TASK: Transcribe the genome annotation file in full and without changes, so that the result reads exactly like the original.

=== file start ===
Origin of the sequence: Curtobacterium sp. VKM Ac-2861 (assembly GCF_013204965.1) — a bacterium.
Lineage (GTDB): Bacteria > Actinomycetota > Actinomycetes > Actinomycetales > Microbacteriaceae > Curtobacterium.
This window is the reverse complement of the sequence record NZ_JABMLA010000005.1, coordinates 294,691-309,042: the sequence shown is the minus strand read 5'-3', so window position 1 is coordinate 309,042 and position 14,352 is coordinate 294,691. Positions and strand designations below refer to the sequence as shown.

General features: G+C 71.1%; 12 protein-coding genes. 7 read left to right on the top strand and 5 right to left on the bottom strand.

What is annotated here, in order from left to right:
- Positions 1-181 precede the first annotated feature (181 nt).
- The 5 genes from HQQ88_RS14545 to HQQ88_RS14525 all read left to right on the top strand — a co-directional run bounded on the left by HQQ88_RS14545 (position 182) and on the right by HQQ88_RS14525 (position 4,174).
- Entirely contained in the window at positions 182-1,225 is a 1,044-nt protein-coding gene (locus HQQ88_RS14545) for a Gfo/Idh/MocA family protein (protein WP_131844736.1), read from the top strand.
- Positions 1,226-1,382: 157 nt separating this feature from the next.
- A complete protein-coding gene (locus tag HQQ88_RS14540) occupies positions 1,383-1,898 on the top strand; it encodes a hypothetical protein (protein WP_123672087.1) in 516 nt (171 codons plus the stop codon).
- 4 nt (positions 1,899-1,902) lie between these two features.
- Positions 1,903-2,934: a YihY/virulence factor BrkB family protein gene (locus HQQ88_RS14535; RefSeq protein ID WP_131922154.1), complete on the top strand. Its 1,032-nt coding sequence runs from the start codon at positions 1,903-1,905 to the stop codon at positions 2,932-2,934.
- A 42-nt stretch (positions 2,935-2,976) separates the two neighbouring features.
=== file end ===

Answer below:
Origin of the sequence: Curtobacterium sp. VKM Ac-2861 (assembly GCF_013204965.1) — a bacterium.
Lineage (GTDB): Bacteria > Actinomycetota > Actinomycetes > Actinomycetales > Microbacteriaceae > Curtobacterium.
This window is the reverse complement of the sequence record NZ_JABMLA010000005.1, coordinates 294,691-309,042: the sequence shown is the minus strand read 5'-3', so window position 1 is coordinate 309,042 and position 14,352 is coordinate 294,691. Positions and strand designations below refer to the sequence as shown.

General features: G+C 71.1%; 12 protein-coding genes. 7 read left to right on the top strand and 5 right to left on the bottom strand.

What is annotated here, in order from left to right:
- Positions 1-181 precede the first annotated feature (181 nt).
- The 5 genes from HQQ88_RS14545 to HQQ88_RS14525 all read left to right on the top strand — a co-directional run bounded on the left by HQQ88_RS14545 (position 182) and on the right by HQQ88_RS14525 (position 4,174).
- Entirely contained in the window at positions 182-1,225 is a 1,044-nt protein-coding gene (locus HQQ88_RS14545) for a Gfo/Idh/MocA family protein (protein WP_131844736.1), read from the top strand.
- Positions 1,226-1,382: 157 nt separating this feature from the next.
- A complete protein-coding gene (locus tag HQQ88_RS14540) occupies positions 1,383-1,898 on the top strand; it encodes a hypothetical protein (protein WP_123672087.1) in 516 nt (171 codons plus the stop codon).
- 4 nt (positions 1,899-1,902) lie between these two features.
- Positions 1,903-2,934: a YihY/virulence factor BrkB family protein gene (locus HQQ88_RS14535; RefSeq protein ID WP_131922154.1), complete on the top strand. Its 1,032-nt coding sequence runs from the start codon at positions 1,903-1,905 to the stop codon at positions 2,932-2,934.
- A 42-nt stretch (positions 2,935-2,976) separates the two neighbouring features.